Crime scene investigation technique offers a hard look at the traces that particles leave before fleeing the scene
Scientists solve neutrino mysteries by watching them interact with detectors—specifically, with the atomic nuclei in the detector material. Most of the time, a neutrino does not even shake hands with a nucleus. But when it does, the lightweight, neutral particle can transform into a charged particle and knock things out of the nucleus as it escapes—leaving a crime scene behind. Scientists at Fermilab's MINERvA experiment reconstructed the crime scene separating out underlying phenomena to get a clear picture of what happened.
Neutrinos are lightweight particles that rarely interact with matter. Their reluctance to interact makes them difficult to study, but they're also the very particles that could answer longstanding questions about the creation of the cosmos. By studying the traces neutrinos leave behind, scientists gathered more information about the meaning of those traces. The more information they have, the better their neutrino measurements—not just at MINERvA, but at other neutrino experiments as well.
Neutrinos usually sail through matter without bumping into it. But once in a while, it does shake hands with a nucleus, and sometimes the handshake takes a destructive turn: A charged lepton (an electron or muon) is produced, while the constituents of the nucleus are knocked out. A particle detector collects the traces of the charged lepton and the knock-out.
MINERvA scientists study the resultant particles' traces to reconstruct the interaction between the neutrinos and the nuclei. So far, this has not been an easy task: nuclear effects have obscured much of the evidence of the intruding neutrinos, leaving researchers with complex and seemingly irrelevant information. Not all neutrinos misbehave, but, unfortunately, the neutrinos we care about—those with energy comparable to the mass of the constituents of the nuclei and could possibly tell us about the creation of the cosmos—all have this modus operandi.
To reconstruct the resulting crime scene, scientists need a complete understanding of how the nuclear effects work. Both the charged lepton and the knock-out retain partial fingerprints from the original neutrino, and those partial fingerprints lie ambiguously on top of the nuclear effect background. Researchers have found that they can lift the fingerprints via a novel neutrino CSI technique known as final-state correlations. The fine details of the nuclear effects become clear only when other effects are removed.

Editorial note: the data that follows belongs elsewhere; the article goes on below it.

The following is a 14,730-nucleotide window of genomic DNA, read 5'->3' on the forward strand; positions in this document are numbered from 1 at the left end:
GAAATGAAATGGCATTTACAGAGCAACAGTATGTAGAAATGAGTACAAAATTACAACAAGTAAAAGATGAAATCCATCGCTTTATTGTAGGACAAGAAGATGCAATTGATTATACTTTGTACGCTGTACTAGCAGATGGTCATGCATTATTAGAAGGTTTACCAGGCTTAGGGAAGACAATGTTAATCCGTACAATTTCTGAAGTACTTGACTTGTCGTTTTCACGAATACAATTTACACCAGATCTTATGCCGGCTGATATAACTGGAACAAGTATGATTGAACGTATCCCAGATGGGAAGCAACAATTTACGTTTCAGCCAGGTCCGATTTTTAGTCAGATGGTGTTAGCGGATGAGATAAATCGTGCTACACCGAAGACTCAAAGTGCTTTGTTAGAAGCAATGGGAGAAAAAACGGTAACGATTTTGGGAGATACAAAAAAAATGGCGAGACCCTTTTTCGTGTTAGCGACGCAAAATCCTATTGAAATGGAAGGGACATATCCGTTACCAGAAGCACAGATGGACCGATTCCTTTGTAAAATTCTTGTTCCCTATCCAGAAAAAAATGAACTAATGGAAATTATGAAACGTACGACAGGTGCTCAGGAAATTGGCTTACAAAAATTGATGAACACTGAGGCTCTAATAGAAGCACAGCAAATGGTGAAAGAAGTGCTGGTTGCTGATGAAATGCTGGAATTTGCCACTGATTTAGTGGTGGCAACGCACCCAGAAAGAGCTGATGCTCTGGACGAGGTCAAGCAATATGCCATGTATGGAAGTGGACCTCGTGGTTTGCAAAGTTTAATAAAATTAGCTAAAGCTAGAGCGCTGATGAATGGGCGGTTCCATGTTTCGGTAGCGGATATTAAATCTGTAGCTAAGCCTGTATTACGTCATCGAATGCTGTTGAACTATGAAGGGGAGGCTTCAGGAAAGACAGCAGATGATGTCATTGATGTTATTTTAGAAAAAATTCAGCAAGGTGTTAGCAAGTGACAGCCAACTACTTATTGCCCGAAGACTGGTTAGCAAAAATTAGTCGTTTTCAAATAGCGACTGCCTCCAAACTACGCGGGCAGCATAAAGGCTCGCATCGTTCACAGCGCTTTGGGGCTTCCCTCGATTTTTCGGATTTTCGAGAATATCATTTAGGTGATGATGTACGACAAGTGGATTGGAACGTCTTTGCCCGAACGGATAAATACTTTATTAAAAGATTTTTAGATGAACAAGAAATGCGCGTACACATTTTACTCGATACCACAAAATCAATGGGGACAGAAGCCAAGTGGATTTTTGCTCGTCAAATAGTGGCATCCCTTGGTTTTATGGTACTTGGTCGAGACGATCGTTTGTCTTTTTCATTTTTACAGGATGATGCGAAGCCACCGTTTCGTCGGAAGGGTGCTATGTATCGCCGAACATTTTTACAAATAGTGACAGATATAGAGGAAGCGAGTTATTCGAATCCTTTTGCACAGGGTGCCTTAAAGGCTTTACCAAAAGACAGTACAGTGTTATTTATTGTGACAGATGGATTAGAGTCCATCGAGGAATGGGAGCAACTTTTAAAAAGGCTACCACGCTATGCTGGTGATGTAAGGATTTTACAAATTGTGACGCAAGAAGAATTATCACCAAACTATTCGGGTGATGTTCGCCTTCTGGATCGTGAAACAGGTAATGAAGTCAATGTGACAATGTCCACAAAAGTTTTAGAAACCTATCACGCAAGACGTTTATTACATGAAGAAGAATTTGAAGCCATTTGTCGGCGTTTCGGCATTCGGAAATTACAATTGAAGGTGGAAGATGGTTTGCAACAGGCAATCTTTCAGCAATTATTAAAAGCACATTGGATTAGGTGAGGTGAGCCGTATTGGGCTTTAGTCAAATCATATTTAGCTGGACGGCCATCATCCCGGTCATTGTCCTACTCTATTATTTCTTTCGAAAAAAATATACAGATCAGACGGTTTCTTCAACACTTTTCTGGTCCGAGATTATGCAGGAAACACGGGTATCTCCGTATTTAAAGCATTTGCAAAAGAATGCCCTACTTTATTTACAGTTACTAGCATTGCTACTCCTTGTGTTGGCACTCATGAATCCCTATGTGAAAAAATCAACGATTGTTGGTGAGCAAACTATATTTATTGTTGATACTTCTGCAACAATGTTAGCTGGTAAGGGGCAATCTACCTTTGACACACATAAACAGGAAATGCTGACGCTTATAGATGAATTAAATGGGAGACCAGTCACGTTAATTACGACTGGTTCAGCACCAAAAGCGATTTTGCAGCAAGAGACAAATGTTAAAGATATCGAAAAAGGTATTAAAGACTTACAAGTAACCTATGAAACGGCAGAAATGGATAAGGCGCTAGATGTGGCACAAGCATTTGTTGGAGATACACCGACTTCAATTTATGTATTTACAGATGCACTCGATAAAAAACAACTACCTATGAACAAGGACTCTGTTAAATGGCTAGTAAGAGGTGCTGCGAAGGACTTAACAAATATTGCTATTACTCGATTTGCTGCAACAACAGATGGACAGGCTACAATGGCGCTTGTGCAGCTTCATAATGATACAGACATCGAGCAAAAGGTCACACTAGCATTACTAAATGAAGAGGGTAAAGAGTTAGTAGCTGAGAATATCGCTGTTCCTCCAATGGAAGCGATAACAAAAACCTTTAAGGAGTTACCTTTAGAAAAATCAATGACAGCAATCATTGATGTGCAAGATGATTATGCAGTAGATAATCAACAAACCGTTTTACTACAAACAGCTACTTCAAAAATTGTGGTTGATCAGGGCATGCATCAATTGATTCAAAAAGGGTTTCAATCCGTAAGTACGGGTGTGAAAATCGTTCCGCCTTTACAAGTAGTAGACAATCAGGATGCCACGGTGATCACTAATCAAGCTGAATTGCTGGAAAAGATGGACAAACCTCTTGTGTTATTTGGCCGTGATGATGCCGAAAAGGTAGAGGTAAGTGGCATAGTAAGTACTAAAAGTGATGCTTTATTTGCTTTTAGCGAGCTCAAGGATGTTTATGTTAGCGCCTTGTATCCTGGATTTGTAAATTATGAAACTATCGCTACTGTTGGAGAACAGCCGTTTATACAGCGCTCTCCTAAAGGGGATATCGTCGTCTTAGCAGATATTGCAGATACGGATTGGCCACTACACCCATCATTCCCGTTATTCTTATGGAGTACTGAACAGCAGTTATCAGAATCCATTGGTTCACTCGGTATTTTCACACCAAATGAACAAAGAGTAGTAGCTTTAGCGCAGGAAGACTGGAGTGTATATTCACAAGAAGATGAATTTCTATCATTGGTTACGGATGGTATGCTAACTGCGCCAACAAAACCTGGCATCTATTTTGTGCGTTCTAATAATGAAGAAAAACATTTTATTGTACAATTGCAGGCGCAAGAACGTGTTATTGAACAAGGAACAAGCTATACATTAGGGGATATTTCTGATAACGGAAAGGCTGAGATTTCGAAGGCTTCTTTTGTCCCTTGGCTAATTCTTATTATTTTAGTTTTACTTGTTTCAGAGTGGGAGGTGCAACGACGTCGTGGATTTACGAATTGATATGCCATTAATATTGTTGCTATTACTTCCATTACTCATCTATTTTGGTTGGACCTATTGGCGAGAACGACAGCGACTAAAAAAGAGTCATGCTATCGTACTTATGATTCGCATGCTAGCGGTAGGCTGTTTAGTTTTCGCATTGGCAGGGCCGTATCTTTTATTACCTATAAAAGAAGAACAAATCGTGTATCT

To get a sense of the final-state correlations technique, let's take a step back and look at the events leading to the crime scene: A neutrino bumps into a nucleus. The interaction produces other particles. Those new particles—charged lepton and knock-out—fly off in opposite directions, leaving traces of themselves in the detector.
If the nucleus were an idle bystander, these escapees would flee the scene back-to-back, perhaps one heading east and the other west. But in reality, the charged lepton's eastward motion does not match the knock-out particle's westward motion. These subtle momentum differences are clues; they reflect everything that happens inside the nucleus, like a shadow of the crime scene cast by the flashlight carried by the neutrino. Thus, neutrinos cast no shadows—only nuclear effects do. The final-state correlations technique matches the nuclear effects with the postinteraction particles' departures from the paths of equal east-west momenta.
Researchers used the new technique. They laid out a detailed reconstruction of the nuclear effects. The underlying phenomena—such as the initial state of the nucleus, additional knock-out mechanism, and final-state interactions between the knock-out and the rest of the nucleus—are now separated.